Sarkozy unveils conservative reforms ahead of presidential poll
Nicolas Sarkozy unveiled a series of conservative social reforms yesterday, including plans to force the jobless to accept offers of work, just days before he is due to officially launch his re-election campaign.
In an interview designed to defend traditional values and galvanise the conservative electorate, the French president pledged to call a referendum on obliging jobseekers to accept a first job or lose unemployment benefit.
He spoke out against gay marriage and adoption, euthanasia and the right of foreigners to vote in local elections -- all measures backed by his Socialist rival, Francois Hollande, who he trails in the polls.
"Unlike Mr Hollande, I am not in favour of regularising the situation of undocumented foreigners, which would immediately create fresh demand," he added.
The language was designed to woo back supporters of far-right candidate Marine Le Pen whose votes helped him win in 2007.
Mr Sarkozy had been expected to delay launching his re-election bid until late February or early March, before the first of two presidential rounds on April 22 and May 6.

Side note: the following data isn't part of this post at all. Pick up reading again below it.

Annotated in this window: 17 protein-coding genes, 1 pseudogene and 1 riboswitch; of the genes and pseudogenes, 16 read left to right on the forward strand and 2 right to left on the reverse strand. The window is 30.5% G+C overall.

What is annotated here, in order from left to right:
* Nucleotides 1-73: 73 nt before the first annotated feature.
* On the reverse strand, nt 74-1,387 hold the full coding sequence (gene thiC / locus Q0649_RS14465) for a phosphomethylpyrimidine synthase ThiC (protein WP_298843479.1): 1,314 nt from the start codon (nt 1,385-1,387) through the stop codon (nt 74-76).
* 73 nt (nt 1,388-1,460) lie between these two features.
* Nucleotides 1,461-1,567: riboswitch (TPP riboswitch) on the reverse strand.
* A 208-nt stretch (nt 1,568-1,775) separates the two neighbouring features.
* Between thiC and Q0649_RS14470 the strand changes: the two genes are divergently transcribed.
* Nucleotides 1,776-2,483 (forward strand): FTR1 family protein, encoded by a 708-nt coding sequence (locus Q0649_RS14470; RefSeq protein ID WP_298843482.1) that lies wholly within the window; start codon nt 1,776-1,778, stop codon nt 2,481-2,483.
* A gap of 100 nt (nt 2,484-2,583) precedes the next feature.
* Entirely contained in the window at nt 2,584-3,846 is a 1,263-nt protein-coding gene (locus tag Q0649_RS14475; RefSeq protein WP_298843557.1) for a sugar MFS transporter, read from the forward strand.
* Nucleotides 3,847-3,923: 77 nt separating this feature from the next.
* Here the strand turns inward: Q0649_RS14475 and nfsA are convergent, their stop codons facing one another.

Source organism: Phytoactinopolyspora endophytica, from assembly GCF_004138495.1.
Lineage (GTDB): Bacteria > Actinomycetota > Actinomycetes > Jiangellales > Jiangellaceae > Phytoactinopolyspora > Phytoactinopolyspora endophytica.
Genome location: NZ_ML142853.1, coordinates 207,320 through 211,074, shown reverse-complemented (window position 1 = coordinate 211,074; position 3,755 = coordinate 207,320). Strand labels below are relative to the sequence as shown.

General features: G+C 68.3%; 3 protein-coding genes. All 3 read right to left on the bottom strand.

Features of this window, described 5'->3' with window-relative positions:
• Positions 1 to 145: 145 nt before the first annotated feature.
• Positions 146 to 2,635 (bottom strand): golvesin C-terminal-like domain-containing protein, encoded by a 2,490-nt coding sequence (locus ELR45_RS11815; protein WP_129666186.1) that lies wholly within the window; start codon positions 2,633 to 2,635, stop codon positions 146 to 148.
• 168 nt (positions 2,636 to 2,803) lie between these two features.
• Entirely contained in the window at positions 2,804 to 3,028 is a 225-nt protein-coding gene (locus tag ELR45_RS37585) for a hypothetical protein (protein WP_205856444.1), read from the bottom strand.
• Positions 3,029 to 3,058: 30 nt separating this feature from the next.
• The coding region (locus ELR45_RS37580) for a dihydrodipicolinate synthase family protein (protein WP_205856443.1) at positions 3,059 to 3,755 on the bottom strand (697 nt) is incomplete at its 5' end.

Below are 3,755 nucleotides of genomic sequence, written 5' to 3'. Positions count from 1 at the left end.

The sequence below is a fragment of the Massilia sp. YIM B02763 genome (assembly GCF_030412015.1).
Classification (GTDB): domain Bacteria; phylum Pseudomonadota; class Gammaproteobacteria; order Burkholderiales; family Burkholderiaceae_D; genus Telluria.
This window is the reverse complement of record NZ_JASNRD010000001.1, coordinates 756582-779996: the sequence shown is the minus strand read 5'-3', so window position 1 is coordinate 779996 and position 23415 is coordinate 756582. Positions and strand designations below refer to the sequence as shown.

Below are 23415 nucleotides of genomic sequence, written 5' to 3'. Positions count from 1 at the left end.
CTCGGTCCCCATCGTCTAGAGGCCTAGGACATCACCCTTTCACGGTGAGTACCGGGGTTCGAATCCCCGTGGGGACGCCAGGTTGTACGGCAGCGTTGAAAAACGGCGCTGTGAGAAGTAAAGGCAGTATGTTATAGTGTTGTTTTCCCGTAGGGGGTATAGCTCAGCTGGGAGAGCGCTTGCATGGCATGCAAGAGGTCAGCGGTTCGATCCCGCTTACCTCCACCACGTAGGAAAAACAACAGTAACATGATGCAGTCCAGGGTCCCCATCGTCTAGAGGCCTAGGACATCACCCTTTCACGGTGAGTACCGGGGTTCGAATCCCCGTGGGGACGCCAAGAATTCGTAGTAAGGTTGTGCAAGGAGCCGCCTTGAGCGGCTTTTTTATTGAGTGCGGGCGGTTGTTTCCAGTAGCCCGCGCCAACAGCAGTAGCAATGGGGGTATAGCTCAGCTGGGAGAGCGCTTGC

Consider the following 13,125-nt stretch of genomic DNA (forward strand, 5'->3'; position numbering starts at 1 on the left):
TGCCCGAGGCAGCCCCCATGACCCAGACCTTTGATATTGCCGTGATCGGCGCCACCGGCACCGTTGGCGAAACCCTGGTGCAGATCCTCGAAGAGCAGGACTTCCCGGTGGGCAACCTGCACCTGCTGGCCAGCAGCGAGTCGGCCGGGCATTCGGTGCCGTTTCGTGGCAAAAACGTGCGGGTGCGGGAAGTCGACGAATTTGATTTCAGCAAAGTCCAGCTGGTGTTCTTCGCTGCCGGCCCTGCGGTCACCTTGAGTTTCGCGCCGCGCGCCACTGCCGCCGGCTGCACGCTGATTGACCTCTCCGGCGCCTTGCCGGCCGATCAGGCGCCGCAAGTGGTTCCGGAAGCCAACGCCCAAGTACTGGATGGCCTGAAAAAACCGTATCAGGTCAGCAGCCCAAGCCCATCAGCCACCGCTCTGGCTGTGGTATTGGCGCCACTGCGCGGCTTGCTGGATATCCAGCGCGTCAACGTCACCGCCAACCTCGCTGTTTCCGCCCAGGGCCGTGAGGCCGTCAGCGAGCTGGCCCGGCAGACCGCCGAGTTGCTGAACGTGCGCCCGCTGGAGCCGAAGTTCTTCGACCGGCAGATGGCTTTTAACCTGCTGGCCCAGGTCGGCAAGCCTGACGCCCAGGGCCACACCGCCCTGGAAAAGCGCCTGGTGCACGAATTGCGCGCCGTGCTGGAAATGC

But the conservative incumbent is trying to regain the initiative, with reports yesterday suggesting he could throw down the gauntlet as early as next week.
"The date is approaching", he told French newspaper 'Le Figaro'. The proposals outlined by Mr Sarkozy included a referendum on whether the unemployed should be allowed to turn down a job or training and keep their benefits.
"After training, which will be compulsory, the unemployed person will be obliged to accept the first job offer," said.
Mr Sarkozy also said he would tighten up entry rules for foreigners marrying French citizens, with assessment on "housing and means".
Leaving his economic programme to one side, Mr Sarkozy underlined the importance of "values" in the interview, with the word appearing on the cover of the weekend supplement.
Dogged by unemployment at a 12-year high of nearly 10pc, polls suggest Mr Sarkozy will lose to Mr Hollande in the first round by 30pc to 26pc, and in the run-off by 60 to 40pc.
He stands an outside chance of being knocked out in round one by Ms Le Pen, who is polling between 16 and 20pc. He would receive a boost if she fails to find the 500 signatures from mayors or regional councillors she needs to endorse her candidacy.
Mr Sarkozy hopes the new policy proposals and a series of major rallies to mark his entry into the race will turn the tide. (©Daily Telegraph, London)